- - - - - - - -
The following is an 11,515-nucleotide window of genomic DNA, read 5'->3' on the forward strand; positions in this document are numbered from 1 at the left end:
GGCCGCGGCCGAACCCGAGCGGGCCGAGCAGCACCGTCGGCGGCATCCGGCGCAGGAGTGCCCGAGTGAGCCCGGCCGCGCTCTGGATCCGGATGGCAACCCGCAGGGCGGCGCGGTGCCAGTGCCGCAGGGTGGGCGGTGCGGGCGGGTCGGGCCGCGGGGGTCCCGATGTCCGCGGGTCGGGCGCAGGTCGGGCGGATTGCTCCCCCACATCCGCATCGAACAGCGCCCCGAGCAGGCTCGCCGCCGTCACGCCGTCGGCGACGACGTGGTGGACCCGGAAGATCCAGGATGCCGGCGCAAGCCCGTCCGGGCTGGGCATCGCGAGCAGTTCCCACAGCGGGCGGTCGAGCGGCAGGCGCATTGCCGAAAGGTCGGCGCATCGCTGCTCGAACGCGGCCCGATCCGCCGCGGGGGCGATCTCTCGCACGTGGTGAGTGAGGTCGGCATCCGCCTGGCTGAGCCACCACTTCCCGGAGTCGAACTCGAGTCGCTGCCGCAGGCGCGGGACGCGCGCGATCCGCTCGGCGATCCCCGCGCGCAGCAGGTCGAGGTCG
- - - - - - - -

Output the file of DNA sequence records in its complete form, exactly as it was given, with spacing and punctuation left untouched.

The following is an 11,515-nucleotide window of genomic DNA, read 5'->3' on the forward strand; positions in this document are numbered from 1 at the left end:
GGCCGCGGCCGAACCCGAGCGGGCCGAGCAGCACCGTCGGCGGCATCCGGCGCAGGAGTGCCCGAGTGAGCCCGGCCGCGCTCTGGATCCGGATGGCAACCCGCAGGGCGGCGCGGTGCCAGTGCCGCAGGGTGGGCGGTGCGGGCGGGTCGGGCCGCGGGGGTCCCGATGTCCGCGGGTCGGGCGCAGGTCGGGCGGATTGCTCCCCCACATCCGCATCGAACAGCGCCCCGAGCAGGCTCGCCGCCGTCACGCCGTCGGCGACGACGTGGTGGACCCGGAAGATCCAGGATGCCGGCGCAAGCCCGTCCGGGCTGGGCATCGCGAGCAGTTCCCACAGCGGGCGGTCGAGCGGCAGGCGCATTGCCGAAAGGTCGGCGCATCGCTGCTCGAACGCGGCCCGATCCGCCGCGGGGGCGATCTCTCGCACGTGGTGAGTGAGGTCGGCATCCGCCTGGCTGAGCCACCACTTCCCGGAGTCGAACTCGAGTCGCTGCCGCAGGCGCGGGACGCGCGCGATCCGCTCGGCGATCCCCGCGCGCAGCAGGTCGAGGTCG